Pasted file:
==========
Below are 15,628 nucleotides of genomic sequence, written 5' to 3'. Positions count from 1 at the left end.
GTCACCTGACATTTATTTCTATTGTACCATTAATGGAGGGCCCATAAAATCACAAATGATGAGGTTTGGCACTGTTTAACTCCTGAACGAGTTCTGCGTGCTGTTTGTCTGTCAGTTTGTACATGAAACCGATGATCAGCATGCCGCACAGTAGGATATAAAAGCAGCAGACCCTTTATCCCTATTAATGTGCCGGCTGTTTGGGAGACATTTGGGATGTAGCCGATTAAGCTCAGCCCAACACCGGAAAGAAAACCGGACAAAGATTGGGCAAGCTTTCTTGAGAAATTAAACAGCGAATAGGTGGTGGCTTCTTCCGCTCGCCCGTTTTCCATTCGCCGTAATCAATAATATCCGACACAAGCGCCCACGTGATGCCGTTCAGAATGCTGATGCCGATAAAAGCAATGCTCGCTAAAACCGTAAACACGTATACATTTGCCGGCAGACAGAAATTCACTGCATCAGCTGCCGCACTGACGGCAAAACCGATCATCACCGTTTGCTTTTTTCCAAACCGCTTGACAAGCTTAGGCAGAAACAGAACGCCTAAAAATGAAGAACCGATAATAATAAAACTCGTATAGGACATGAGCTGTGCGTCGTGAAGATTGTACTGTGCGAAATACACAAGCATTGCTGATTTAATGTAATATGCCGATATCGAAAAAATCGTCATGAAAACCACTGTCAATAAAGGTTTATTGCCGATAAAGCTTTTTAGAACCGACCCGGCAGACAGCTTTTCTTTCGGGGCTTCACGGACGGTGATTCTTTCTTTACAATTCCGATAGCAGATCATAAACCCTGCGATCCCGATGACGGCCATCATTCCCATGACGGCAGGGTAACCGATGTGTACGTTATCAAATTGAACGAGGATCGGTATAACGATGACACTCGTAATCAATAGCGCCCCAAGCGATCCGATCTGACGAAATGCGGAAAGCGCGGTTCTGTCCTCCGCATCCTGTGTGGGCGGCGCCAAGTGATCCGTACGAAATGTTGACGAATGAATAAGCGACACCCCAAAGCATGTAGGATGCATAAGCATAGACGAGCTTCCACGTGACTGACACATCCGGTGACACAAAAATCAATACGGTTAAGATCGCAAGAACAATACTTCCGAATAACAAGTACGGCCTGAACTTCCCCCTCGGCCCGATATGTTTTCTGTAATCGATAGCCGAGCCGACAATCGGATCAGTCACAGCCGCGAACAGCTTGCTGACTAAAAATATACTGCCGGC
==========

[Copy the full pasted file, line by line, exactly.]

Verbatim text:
Below are 15,628 nucleotides of genomic sequence, written 5' to 3'. Positions count from 1 at the left end.
GTCACCTGACATTTATTTCTATTGTACCATTAATGGAGGGCCCATAAAATCACAAATGATGAGGTTTGGCACTGTTTAACTCCTGAACGAGTTCTGCGTGCTGTTTGTCTGTCAGTTTGTACATGAAACCGATGATCAGCATGCCGCACAGTAGGATATAAAAGCAGCAGACCCTTTATCCCTATTAATGTGCCGGCTGTTTGGGAGACATTTGGGATGTAGCCGATTAAGCTCAGCCCAACACCGGAAAGAAAACCGGACAAAGATTGGGCAAGCTTTCTTGAGAAATTAAACAGCGAATAGGTGGTGGCTTCTTCCGCTCGCCCGTTTTCCATTCGCCGTAATCAATAATATCCGACACAAGCGCCCACGTGATGCCGTTCAGAATGCTGATGCCGATAAAAGCAATGCTCGCTAAAACCGTAAACACGTATACATTTGCCGGCAGACAGAAATTCACTGCATCAGCTGCCGCACTGACGGCAAAACCGATCATCACCGTTTGCTTTTTTCCAAACCGCTTGACAAGCTTAGGCAGAAACAGAACGCCTAAAAATGAAGAACCGATAATAATAAAACTCGTATAGGACATGAGCTGTGCGTCGTGAAGATTGTACTGTGCGAAATACACAAGCATTGCTGATTTAATGTAATATGCCGATATCGAAAAAATCGTCATGAAAACCACTGTCAATAAAGGTTTATTGCCGATAAAGCTTTTTAGAACCGACCCGGCAGACAGCTTTTCTTTCGGGGCTTCACGGACGGTGATTCTTTCTTTACAATTCCGATAGCAGATCATAAACCCTGCGATCCCGATGACGGCCATCATTCCCATGACGGCAGGGTAACCGATGTGTACGTTATCAAATTGAACGAGGATCGGTATAACGATGACACTCGTAATCAATAGCGCCCCAAGCGATCCGATCTGACGAAATGCGGAAAGCGCGGTTCTGTCCTCCGCATCCTGTGTGGGCGGCGCCAAGTGATCCGTACGAAATGTTGACGAATGAATAAGCGACACCCCAAAGCATGTAGGATGCATAAGCATAGACGAGCTTCCACGTGACTGACACATCCGGTGACACAAAAATCAATACGGTTAAGATCGCAAGAACAATACTTCCGAATAACAAGTACGGCCTGAACTTCCCCCTCGGCCCGATATGTTTTCTGTAATCGATAGCCGAGCCGACAATCGGATCAGTCACAGCCGCGAACAGCTTGCTGACTAAAAATATACTGCCGGC